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Food & Drink
Trying to Eat Healthier, Americans Monitor and Restrict Their Daily Diets

When it comes to eating habits, almost nine in ten US consumers say they make an effort to eat healthy according to a new study from The Harris Poll. Three in five consumers report that they or someone in their household monitors or restricts at least one nutritional component in their diet. Thinking about how they manage their diet or weight, 82% of Americans feel that protein is important, 78% think calories are important, and about two in three agree that fat, whole grains, saturated fat, and sugars are important to managing their diet/weight. Sugar, salt/sodium, and carbohydrates are considered the top offenders, with about one in three households monitoring or restricting their intake of each. When comparing different age groups, Millennials are more likely to consider organic, lactose, gluten and vegan descriptions when trying to decide on food purchases.

So what?

While Americans may not be dieting the same ways they have in the past, they are restricting their diets in other ways. As most Americans say they have an eye toward healthy eating, marketers can create appetizing content by appealing to consumers’ desire for fresh, fiber-laden, portion-controlled foodstuffs. Marketing food to Millennials could also benefit from touting foods’ organic or vegan elements.

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Binge-viewing Has Gone Mainstream

Binge-viewing video content has gone global and mainstream, according to video technology company ARRIS’s 2014 Consumer Entertainment Index. Four in five consumers admit to binge-viewing in the past, and the majority of respondents binge-view at least once a month. Overall, a traditional television set is currently the top device consumers use to watch multiple programs sequentially (36%), but laptops (32%), desktop computers (27%), and smart TVs (23%) are all close behind. Millennials differ in their viewing habits, as they are more likely to binge-view on laptop computers, rather than standard TV sets.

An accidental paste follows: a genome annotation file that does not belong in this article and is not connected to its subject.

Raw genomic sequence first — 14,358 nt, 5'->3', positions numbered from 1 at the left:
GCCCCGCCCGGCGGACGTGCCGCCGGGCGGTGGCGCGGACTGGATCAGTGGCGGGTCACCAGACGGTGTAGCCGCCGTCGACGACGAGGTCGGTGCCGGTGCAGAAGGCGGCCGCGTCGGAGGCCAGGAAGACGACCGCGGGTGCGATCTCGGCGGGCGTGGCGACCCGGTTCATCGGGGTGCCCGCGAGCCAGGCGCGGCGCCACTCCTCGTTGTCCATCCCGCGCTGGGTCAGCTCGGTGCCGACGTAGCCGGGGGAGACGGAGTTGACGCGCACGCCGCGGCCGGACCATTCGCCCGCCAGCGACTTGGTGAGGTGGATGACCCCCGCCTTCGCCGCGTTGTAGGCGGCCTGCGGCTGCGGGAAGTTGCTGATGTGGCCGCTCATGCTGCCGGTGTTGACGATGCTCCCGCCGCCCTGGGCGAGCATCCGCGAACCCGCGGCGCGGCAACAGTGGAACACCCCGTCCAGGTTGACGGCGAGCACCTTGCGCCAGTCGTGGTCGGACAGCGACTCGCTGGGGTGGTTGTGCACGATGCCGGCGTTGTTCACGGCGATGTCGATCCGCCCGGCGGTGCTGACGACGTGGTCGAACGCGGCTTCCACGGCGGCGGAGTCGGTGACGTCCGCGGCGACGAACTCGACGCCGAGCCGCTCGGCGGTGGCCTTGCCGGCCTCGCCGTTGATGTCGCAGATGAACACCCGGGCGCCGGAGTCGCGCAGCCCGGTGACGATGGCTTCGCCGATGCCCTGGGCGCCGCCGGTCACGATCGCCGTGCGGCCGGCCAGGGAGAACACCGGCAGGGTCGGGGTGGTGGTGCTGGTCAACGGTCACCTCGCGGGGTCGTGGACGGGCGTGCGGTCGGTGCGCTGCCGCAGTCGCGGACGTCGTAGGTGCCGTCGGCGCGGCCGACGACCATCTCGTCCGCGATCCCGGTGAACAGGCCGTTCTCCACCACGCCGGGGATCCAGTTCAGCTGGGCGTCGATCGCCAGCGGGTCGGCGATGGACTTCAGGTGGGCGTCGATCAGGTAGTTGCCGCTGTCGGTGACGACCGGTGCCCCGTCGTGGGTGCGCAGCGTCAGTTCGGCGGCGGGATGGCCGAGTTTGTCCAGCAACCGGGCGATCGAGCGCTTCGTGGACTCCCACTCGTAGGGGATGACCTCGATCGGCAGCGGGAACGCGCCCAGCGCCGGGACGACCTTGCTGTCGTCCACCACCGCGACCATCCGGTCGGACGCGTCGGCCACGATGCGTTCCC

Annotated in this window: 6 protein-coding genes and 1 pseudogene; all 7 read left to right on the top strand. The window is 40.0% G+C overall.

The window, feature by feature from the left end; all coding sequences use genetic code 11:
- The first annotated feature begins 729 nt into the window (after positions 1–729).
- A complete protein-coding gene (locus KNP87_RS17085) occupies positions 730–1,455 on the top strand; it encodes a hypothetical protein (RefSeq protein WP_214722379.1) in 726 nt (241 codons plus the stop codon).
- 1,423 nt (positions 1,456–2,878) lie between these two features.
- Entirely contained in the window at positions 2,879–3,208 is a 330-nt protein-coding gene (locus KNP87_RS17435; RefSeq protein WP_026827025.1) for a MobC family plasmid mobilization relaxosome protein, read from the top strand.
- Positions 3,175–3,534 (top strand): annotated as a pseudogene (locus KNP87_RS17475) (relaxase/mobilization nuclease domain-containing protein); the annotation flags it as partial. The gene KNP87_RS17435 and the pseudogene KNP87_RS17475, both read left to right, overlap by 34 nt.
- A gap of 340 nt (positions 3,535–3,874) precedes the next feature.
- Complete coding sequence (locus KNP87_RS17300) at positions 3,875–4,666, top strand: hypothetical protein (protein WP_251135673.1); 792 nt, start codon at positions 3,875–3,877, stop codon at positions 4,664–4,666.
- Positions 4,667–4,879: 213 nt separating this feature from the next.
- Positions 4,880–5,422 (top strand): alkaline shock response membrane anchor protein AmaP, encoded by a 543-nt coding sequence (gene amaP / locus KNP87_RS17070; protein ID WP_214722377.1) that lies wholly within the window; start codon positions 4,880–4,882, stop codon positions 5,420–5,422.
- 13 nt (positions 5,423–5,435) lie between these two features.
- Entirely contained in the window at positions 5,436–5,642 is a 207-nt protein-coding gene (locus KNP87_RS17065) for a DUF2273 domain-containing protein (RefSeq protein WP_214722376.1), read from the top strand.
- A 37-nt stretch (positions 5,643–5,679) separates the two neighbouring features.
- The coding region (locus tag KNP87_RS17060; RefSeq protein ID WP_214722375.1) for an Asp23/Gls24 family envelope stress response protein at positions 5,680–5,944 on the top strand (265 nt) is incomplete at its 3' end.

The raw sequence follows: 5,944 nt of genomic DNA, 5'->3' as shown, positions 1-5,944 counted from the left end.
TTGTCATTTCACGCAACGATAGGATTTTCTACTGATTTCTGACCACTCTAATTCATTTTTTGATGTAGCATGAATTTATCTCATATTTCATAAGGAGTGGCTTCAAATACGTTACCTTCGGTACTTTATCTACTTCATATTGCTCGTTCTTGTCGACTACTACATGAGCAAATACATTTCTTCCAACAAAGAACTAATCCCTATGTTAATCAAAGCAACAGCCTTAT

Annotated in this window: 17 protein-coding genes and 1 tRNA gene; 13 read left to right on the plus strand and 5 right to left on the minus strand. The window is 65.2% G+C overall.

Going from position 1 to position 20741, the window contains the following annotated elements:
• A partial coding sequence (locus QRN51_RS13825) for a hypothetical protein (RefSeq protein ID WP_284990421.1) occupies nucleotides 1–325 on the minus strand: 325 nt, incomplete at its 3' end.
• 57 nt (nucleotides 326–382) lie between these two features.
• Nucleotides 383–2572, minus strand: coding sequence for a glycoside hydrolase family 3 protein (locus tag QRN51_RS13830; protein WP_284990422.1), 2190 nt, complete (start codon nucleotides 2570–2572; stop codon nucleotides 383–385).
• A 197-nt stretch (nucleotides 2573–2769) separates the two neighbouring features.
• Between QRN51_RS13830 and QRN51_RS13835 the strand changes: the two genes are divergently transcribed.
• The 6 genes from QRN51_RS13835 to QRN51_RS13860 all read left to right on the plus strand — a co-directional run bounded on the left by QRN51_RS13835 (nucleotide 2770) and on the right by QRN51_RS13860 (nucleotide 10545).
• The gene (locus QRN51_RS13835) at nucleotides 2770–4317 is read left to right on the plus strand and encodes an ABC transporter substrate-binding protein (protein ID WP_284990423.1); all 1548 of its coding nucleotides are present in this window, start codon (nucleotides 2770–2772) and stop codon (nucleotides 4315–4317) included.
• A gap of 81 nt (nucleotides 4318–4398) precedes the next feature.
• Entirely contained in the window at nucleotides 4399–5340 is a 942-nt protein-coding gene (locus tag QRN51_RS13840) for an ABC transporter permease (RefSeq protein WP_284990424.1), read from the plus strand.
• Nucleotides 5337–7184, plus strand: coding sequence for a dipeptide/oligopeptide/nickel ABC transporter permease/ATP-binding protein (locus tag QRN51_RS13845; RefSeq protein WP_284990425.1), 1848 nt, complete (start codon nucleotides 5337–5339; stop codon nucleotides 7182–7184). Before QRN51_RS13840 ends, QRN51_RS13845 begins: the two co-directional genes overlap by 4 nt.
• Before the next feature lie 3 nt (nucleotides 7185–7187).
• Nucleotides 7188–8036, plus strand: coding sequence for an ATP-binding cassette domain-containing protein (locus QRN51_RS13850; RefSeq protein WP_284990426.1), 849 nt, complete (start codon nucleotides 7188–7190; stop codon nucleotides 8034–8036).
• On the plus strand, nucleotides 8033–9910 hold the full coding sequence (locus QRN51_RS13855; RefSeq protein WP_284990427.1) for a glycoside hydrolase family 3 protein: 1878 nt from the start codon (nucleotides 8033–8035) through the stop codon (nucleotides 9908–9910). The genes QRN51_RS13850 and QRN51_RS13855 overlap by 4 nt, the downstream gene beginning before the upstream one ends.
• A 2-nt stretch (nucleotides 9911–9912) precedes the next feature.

So what?

With binge-viewing becoming a popular way to consume video, content creators are rethinking how to best release their content. One benefit from making all episodes of a series or program available at once is that consumers can conveniently view many episodes in one sitting, and hopefully form a deeper connection with the content.

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Quick Takes
Articles That Evoke Awe Are Most Likely to Go Viral

Source: Buzzsumo, Statista, Business Insider
Male Life Expectancy Longest in Iceland; Japan for Women

Source: World Health Organization
Amazon Prime Members Heavily Outspend Non-Prime Customers

Source: RBC Capital Markets, Statista
28% of Affluent Europeans (Top 13% of Population) Own A Smartphone, Computer & Tablet

Source: Ipsos
Condé Nast
Feedback, questions, ideas for future issues? Please contact:

Phil Paparella
Condé Nast Research & Insights | Associate Director
1166 6th Avenue, 14th fl. | NY, NY 10036 | office 212.790.6044 | philip_paparella@condenast.com

Tamar Rimmon | Senior Manager, Digital Analytics
Robyn Hightower | Manager, Research & Insights